Police say the Carnival Holiday cruise ship that has housed more than 6,000 Hurricane Katrina victims since August has not placed an added burden on police officers investigating crime in the city.
"It hasn't been a problem for us," Lt. Paul Leonard said of the ship docked at the Port of Pascagoula since Oct. 29. "We've only had 18 calls for service since November."
FEMA has paid to house Katrina victims on three cruise ships, including the Holiday, since Aug. 29.
FEMA leased the ships for six months at a cost of $192 million, with another $44 million budgeted for other needs, such as fuel.
The six-month contracts end Wednesday, when the cruise ships return to commercial use. As the deadline approaches, FEMAofficials said they're busy finding new housing for the remaining passengers. About 60 passengers, the majority from South Mississippi, remained aboard the Holiday on Friday.
"The people are being relocated to other, longer-term housing --- either mobile homes or rental units or other arrangements are made," FEMA's Eugene Brezani said. "We've had 1,800 people on the ship, (and) they've been moved on to better conditions."
Pascagoula police said the ship's departure was expected, and having it docked at the Port of Pascagoula hasn't placed any undue stress on authorities since it got here.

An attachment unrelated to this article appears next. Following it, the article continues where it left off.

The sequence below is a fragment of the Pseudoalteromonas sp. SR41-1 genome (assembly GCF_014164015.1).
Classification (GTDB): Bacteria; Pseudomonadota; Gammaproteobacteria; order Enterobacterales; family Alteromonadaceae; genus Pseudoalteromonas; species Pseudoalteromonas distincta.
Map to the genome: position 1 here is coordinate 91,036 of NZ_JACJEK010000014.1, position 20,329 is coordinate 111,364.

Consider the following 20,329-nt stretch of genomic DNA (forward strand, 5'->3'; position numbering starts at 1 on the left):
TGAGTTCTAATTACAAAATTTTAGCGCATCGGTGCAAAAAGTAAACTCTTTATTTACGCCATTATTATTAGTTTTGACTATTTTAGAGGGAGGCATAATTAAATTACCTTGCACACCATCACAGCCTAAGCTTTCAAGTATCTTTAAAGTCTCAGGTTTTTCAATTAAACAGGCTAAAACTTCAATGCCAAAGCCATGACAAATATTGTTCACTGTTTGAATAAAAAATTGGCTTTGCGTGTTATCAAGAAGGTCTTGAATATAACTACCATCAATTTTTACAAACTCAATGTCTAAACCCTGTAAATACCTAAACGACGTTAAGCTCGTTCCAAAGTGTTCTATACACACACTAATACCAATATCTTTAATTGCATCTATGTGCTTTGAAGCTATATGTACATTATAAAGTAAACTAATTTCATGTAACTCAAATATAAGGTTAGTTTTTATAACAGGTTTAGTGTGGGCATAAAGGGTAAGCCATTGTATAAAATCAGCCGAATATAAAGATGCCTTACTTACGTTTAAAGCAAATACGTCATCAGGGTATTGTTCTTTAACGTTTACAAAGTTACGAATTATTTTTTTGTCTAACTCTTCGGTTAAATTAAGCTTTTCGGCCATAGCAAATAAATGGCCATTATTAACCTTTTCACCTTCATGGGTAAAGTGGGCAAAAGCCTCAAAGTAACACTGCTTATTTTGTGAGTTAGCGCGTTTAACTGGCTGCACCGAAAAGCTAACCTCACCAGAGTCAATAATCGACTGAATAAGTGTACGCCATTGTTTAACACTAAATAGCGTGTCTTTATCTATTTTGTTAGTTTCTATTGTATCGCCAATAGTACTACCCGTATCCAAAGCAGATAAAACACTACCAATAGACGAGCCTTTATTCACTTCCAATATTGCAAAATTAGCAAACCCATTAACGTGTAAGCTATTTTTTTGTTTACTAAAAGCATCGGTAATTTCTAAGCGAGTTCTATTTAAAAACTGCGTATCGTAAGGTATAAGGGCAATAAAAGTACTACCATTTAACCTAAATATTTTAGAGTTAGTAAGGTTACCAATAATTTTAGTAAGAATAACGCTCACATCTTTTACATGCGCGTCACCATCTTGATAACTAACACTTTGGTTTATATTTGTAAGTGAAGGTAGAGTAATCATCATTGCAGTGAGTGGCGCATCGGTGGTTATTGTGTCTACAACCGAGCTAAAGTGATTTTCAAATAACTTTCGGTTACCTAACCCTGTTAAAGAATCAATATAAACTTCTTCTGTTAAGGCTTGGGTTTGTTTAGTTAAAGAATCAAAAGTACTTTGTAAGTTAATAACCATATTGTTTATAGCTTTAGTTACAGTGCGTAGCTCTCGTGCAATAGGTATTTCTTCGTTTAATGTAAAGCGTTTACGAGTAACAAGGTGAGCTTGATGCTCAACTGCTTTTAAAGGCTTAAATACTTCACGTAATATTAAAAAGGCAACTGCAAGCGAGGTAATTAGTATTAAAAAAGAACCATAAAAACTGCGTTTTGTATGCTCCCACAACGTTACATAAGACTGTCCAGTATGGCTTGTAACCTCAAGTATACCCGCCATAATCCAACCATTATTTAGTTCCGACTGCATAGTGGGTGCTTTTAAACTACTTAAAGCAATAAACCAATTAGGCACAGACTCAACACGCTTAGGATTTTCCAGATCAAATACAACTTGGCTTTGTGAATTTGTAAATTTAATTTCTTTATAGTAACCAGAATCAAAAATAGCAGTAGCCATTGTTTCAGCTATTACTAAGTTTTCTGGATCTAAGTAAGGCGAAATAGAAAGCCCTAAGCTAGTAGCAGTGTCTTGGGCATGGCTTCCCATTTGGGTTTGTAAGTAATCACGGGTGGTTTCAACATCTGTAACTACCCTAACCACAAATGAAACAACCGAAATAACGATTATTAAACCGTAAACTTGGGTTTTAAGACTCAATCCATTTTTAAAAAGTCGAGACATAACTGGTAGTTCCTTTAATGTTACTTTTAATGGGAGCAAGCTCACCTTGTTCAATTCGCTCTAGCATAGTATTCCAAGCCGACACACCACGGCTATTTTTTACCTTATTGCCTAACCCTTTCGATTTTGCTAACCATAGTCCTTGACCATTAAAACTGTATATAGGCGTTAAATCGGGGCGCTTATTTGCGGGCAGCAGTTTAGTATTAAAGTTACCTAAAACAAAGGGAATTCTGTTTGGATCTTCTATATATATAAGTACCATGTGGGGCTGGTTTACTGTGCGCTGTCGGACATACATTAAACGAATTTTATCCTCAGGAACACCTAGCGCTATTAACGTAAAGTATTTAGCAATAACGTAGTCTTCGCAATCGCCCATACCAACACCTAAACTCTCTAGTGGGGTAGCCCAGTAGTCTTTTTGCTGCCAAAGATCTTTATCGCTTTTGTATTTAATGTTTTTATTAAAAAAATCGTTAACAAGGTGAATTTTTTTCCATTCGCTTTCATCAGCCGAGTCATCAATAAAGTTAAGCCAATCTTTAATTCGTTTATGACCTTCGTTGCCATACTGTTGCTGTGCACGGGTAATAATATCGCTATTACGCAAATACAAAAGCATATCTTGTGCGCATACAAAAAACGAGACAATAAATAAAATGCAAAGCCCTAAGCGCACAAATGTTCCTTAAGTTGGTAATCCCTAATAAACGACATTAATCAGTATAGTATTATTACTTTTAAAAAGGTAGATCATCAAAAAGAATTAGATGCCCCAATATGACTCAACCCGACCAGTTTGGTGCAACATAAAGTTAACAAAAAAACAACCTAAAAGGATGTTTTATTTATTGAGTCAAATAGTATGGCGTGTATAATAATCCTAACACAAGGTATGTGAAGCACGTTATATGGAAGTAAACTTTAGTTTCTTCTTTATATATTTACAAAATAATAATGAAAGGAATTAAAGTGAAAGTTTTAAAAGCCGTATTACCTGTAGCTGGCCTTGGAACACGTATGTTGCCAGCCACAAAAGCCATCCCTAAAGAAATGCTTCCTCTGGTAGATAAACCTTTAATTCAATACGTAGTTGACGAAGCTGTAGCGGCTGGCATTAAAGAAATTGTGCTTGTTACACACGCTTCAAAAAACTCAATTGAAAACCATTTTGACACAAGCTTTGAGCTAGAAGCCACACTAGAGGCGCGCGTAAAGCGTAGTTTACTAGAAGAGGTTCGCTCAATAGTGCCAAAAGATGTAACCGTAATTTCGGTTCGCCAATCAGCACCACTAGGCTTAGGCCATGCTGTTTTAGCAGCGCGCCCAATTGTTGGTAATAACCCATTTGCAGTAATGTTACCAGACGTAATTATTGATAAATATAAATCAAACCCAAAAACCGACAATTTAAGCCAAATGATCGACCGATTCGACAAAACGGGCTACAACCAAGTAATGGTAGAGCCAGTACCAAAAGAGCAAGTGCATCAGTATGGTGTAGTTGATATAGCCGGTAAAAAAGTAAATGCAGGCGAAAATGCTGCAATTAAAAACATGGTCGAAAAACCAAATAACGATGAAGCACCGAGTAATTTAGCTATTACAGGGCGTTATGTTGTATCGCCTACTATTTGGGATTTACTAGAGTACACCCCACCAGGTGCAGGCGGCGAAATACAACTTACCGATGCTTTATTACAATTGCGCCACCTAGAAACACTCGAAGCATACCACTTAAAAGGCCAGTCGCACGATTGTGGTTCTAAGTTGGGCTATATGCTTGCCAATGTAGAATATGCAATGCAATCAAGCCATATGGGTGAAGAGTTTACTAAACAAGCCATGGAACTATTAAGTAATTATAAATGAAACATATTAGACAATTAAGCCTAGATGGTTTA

In fact, the ship has had all kinds of security since it docked here, with a private security firm guarding the entrance and exit gates and agents with the Mississippi Bureau of Narcotics aboard the ship to provide in-house security.
Pascagoula police have jurisdiction over the ship and investigate any reported crimes.
Since the ship's arrival, many South Mississippi residents have expressed concern over possible criminal activity brought to the area as a result.
To the contrary, Leonard said the ship's evacuees have caused few problems, though the police department is still investigating a case of reported child molestation on the ship in December. He would provide no other details.
Other reported criminal activity Leonard cited included complaints about drug possession, assaults, trespassing issues, domestic disturbances and vehicle burglaries.
"A lot of this was happening in the parking lot," Leonard said. "But it hasn't been a burden to us."Other complaints have been about suspicious persons or harassing telephone calls.
"I can't say it's been a problem," Leonard said.